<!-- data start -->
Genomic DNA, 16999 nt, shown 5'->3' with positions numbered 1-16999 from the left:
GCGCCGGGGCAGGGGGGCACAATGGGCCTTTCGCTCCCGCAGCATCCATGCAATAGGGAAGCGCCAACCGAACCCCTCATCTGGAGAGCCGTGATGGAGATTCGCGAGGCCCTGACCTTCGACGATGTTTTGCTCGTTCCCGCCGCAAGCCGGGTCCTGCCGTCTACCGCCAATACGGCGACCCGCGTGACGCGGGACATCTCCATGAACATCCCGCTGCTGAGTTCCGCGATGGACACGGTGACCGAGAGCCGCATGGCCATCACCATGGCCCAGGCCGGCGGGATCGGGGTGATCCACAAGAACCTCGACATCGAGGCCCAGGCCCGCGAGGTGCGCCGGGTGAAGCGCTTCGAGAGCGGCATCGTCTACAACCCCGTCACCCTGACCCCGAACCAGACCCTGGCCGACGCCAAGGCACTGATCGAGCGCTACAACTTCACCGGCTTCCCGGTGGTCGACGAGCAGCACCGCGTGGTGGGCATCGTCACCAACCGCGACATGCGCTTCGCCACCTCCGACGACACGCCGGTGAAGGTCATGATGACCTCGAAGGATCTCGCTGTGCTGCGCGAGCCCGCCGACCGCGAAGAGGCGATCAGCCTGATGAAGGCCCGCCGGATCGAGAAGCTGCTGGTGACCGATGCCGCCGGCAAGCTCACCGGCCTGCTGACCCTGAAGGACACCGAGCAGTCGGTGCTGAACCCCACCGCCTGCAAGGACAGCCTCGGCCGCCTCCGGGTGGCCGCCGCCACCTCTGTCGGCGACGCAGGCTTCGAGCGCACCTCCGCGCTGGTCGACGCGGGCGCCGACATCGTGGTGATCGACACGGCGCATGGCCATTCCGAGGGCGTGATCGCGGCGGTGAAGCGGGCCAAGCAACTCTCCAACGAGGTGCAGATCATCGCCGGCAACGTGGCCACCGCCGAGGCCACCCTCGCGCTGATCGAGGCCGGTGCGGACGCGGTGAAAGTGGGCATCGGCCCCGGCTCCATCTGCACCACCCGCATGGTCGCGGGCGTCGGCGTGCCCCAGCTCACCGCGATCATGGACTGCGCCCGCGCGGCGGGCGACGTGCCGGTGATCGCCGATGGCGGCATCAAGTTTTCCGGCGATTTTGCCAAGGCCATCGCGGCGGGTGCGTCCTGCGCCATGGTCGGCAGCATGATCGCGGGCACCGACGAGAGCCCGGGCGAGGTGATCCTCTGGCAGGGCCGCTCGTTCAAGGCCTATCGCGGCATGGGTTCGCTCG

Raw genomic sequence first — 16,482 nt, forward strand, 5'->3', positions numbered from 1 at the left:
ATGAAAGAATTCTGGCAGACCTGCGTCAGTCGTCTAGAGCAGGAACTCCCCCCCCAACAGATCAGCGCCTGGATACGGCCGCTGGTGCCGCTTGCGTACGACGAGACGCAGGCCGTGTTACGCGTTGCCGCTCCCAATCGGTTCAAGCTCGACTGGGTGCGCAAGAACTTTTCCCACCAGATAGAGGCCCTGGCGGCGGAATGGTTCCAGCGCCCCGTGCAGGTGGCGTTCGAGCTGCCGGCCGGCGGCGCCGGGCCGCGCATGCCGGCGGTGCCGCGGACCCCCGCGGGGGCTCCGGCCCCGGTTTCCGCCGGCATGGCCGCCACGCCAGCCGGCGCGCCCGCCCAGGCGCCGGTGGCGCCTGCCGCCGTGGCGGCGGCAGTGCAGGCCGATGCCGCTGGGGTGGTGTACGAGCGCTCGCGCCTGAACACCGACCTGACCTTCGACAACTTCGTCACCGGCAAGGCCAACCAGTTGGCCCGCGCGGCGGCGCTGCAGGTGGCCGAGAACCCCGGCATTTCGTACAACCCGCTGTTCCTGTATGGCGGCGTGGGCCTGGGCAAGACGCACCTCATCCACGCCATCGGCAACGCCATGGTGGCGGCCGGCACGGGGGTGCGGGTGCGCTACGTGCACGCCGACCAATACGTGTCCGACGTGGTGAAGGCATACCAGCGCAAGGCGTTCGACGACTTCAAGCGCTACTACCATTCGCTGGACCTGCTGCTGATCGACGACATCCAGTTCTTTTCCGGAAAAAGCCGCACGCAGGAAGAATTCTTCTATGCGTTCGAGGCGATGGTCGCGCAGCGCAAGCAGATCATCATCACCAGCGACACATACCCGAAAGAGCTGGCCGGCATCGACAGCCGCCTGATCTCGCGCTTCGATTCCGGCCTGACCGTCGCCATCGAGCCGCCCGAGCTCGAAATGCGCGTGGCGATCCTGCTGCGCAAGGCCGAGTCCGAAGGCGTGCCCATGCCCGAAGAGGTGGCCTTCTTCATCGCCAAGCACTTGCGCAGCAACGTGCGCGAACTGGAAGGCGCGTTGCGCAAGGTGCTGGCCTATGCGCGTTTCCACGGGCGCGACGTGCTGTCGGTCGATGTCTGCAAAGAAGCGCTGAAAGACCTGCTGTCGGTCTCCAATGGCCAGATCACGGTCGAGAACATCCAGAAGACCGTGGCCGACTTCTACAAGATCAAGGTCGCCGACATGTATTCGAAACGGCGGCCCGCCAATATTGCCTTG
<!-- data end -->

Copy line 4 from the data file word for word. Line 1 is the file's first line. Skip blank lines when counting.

ATGAAAGAATTCTGGCAGACCTGCGTCAGTCGTCTAGAGCAGGAACTCCCCCCCCAACAGATCAGCGCCTGGATACGGCCGCTGGTGCCGCTTGCGTACGACGAGACGCAGGCCGTGTTACGCGTTGCCGCTCCCAATCGGTTCAAGCTCGACTGGGTGCGCAAGAACTTTTCCCACCAGATAGAGGCCCTGGCGGCGGAATGGTTCCAGCGCCCCGTGCAGGTGGCGTTCGAGCTGCCGGCCGGCGGCGCCGGGCCGCGCATGCCGGCGGTGCCGCGGACCCCCGCGGGGGCTCCGGCCCCGGTTTCCGCCGGCATGGCCGCCACGCCAGCCGGCGCGCCCGCCCAGGCGCCGGTGGCGCCTGCCGCCGTGGCGGCGGCAGTGCAGGCCGATGCCGCTGGGGTGGTGTACGAGCGCTCGCGCCTGAACACCGACCTGACCTTCGACAACTTCGTCACCGGCAAGGCCAACCAGTTGGCCCGCGCGGCGGCGCTGCAGGTGGCCGAGAACCCCGGCATTTCGTACAACCCGCTGTTCCTGTATGGCGGCGTGGGCCTGGGCAAGACGCACCTCATCCACGCCATCGGCAACGCCATGGTGGCGGCCGGCACGGGGGTGCGGGTGCGCTACGTGCACGCCGACCAATACGTGTCCGACGTGGTGAAGGCATACCAGCGCAAGGCGTTCGACGACTTCAAGCGCTACTACCATTCGCTGGACCTGCTGCTGATCGACGACATCCAGTTCTTTTCCGGAAAAAGCCGCACGCAGGAAGAATTCTTCTATGCGTTCGAGGCGATGGTCGCGCAGCGCAAGCAGATCATCATCACCAGCGACACATACCCGAAAGAGCTGGCCGGCATCGACAGCCGCCTGATCTCGCGCTTCGATTCCGGCCTGACCGTCGCCATCGAGCCGCCCGAGCTCGAAATGCGCGTGGCGATCCTGCTGCGCAAGGCCGAGTCCGAAGGCGTGCCCATGCCCGAAGAGGTGGCCTTCTTCATCGCCAAGCACTTGCGCAGCAACGTGCGCGAACTGGAAGGCGCGTTGCGCAAGGTGCTGGCCTATGCGCGTTTCCACGGGCGCGACGTGCTGTCGGTCGATGTCTGCAAAGAAGCGCTGAAAGACCTGCTGTCGGTCTCCAATGGCCAGATCACGGTCGAGAACATCCAGAAGACCGTGGCCGACTTCTACAAGATCAAGGTCGCCGACATGTATTCGAAACGGCGGCCCGCCAATATTGCCTTG